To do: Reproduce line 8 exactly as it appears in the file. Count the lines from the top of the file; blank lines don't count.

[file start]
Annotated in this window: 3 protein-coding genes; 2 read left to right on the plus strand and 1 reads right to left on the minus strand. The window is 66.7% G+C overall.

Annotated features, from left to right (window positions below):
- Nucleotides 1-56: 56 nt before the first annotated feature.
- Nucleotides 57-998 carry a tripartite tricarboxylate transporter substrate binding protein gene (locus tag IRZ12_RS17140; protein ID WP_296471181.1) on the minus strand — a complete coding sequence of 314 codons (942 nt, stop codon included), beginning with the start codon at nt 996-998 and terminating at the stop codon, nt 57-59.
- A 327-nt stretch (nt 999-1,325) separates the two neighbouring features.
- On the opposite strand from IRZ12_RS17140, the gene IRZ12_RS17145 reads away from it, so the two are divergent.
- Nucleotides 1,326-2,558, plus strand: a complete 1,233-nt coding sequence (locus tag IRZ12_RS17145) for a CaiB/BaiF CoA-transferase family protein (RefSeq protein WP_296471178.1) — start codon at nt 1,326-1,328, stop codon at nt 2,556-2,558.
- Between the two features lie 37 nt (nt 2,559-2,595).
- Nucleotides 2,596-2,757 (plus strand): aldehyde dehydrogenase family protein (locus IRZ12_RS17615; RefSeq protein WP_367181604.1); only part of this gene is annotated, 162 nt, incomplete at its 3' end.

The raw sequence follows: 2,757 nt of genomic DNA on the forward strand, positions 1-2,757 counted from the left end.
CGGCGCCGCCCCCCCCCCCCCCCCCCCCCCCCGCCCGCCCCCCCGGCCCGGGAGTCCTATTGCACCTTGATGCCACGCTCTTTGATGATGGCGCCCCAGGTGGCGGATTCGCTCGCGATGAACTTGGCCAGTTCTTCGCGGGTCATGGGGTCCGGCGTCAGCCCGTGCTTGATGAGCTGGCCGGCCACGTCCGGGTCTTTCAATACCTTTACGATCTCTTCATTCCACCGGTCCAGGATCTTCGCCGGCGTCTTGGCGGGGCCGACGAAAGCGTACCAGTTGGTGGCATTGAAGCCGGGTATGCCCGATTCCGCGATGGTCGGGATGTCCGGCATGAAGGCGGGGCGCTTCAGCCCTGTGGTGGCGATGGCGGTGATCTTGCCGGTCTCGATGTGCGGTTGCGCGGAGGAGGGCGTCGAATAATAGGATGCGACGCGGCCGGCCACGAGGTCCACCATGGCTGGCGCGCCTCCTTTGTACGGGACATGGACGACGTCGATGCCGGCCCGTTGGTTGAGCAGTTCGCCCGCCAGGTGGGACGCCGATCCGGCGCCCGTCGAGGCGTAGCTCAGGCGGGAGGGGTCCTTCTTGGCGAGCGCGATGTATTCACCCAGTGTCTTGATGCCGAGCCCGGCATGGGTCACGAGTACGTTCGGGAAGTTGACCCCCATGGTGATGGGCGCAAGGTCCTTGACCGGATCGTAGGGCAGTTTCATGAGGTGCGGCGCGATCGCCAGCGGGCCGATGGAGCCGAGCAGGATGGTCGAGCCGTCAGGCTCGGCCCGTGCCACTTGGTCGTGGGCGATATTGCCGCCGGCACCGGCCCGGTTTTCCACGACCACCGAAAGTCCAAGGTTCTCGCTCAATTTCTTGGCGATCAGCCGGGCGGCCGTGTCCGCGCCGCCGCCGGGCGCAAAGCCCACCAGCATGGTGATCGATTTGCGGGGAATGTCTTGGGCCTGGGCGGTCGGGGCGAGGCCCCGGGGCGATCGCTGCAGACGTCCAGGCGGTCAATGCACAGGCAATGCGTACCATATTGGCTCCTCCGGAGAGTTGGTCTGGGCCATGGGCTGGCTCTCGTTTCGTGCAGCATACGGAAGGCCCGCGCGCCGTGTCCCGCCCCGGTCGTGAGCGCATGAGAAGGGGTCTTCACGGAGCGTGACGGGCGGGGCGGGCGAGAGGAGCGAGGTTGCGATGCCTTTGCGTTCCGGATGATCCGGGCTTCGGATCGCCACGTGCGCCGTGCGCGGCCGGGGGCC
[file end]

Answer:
- Between the two features lie 37 nt (nt 2,559-2,595).